Uni Watch News Ticker: Reprinted from yesterday’s comments: Is Steven Strasburg the next Honus Wagner? (thanks to Jim Vilk). … On Tuesday night, notes Jeff Simon, the US did not wear their world cup socks. They did, however, wear the jersey and shorts. … Third String Goalie‘s own Jeff Barak found a half hour film on the creation of the Quebec Nordiques leading up to their first ever game. Not only does it include footage of their original jerseys, but an interview with the designer who created the logo and the uniforms for the team at the 13 minute mark that lasts a minute and a half. Also briefly shown are the “Alberta” Oilers and their short-lived orange jerseys they wore for their first two seasons. … Soccer continues to make big news in the uni-world, with a Fury As Protea Left Off Bafana’s ‘Away’ Jersey (thanks to Alex Washburn). Says Alex, “My favorite part of this story might be ‘Adidas will be letting us down as a nation’.” … Wayne Edward Koehler notes “NBA logos in Weird Places.” He’s not sure when this was originally posted, but he found this on USA Today’s photo gallery. … Brewers fan Andrew Schroeder noticed this old SI cover and states, “I don’t think the Brewers hat in question ever existed and is simply an artists rendition replacing the S from the Pilots hat with an M, but the Brewers famously couldn’t get new uniforms in time for their inaugural season, so who knows.” Any Brewer historians (*coughchancemichaelscough*) know the full story? … Despite all the recent love for UA’s throwbackish treatment of some college unis with the introduction of “legend gray,” Darin Nelson has given us another reason to rethink their designs. Darin noticed these uniforms Tuesday night as Utah played in the Mountain West Conference Tournament. “They are made by Under Armour but the pants caught me off guard. Wierd vent or stripe above the knee.” … Blair Thompson sent in this pugilistic pose with the statement “The Bennett Sisters. Your guess is as good as mine.” Comes from this linky. Anyone know more? … Grant Goldman mentions if you go to this page and go to around the 1:18 mark, you will see a top prospect for the MLB draft wearing a Rawlings Coolflow Helmet with a large UnderArmour mark on the front. … UW graphics guru “Pretty Boy Paulie” Soto noticed some strange fan jersey occurrences a few weeks ago at Wrigley Field. “Sadly,” Paulie remarks, “it’s taken me this long to send them to you. First is a gentleman wearing a bizarre Cubs/Bears hybrid jersey. Second, I spotted a guy rocking a White Sox road jersey with a 2005 World Series patch, Kosuke Fukudome’s name and the number read “01”. WRONG on so many levels.” … Pacific Rim Correspondent Jeremy Brahm checks in with the NPB (Japanese) All-Star Practice uniforms. … What happens when the swooshectomy doesn’t take? Obviously the mark of the beast reappears (thanks to Brinkie Guthrie). … Even when he’s across the pond, Paul Lukas is in the news (gracias, Anthony Zogas, for the linkie). … Dan Byrne saw yesterday’s genius World Cup uniforms by Danny Finocchio, and loved it. However, “looking at the tweak for the England kit made me think about this story from a couple years ago which explains why England, or any other team, can never wear that jersey. This guy may have been a crank,” says Dan, “but I remember the story being at least a little real. Probably better to not bring up the Crusades these days. I enjoy the website more than you know.” … And finally, also from Brinke, the Giants will be retiring Monte Irvin’s Number 20.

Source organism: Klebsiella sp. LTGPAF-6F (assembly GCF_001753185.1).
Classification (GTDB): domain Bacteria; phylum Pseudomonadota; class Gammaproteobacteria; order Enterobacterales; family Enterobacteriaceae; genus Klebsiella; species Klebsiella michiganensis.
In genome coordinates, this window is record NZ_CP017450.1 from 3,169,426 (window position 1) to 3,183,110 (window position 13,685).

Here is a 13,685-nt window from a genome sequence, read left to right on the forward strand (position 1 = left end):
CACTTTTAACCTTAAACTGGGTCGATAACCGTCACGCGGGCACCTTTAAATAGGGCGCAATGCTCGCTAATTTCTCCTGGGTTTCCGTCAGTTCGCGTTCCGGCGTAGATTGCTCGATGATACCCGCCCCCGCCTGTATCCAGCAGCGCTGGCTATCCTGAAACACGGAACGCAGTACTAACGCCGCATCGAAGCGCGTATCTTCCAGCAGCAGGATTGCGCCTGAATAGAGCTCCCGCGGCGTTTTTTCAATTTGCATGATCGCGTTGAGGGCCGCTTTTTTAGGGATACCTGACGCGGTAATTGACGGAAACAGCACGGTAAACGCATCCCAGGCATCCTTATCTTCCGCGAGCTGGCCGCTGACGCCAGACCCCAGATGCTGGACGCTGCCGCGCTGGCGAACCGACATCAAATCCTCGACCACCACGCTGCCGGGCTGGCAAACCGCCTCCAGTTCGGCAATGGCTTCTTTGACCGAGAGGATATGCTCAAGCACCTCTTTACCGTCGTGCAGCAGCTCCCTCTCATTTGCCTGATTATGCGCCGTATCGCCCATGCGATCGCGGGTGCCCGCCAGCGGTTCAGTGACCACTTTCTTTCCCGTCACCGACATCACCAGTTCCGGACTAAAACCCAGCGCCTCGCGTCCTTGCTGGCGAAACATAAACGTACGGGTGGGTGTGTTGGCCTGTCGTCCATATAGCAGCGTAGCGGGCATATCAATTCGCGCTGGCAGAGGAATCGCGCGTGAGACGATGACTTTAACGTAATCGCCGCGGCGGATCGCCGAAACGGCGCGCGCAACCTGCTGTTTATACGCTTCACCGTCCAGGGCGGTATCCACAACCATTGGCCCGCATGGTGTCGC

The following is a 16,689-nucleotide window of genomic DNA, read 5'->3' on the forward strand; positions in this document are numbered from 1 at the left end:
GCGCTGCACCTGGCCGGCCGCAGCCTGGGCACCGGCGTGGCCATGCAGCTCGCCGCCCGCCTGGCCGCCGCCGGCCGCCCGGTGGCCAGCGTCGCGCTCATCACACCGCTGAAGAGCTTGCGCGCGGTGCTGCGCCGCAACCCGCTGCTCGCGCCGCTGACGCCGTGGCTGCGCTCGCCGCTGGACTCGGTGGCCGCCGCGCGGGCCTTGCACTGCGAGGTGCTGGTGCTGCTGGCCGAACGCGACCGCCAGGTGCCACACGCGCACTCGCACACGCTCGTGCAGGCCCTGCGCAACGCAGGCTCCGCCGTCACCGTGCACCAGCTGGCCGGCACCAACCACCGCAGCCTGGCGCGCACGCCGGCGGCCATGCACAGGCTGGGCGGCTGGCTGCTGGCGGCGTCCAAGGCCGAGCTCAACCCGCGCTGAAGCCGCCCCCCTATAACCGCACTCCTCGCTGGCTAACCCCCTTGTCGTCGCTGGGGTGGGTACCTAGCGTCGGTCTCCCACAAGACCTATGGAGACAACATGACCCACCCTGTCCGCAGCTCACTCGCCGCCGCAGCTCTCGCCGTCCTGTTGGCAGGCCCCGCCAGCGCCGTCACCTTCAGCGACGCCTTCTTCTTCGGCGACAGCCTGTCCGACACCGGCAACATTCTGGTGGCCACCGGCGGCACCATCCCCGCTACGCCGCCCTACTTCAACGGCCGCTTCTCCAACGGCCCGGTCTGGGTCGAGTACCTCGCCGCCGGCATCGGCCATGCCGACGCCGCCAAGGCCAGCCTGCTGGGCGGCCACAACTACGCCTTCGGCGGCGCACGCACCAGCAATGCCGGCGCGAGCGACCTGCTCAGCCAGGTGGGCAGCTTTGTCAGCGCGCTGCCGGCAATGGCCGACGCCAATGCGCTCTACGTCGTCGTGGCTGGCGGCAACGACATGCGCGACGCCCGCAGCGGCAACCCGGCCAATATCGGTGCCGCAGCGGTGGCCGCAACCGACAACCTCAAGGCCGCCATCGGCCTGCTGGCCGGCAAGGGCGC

The Pirates of the late 70’s and early 80’s set the uniform standard for adult slow pitch softball leagues across the country. — Russ Clay (posted here)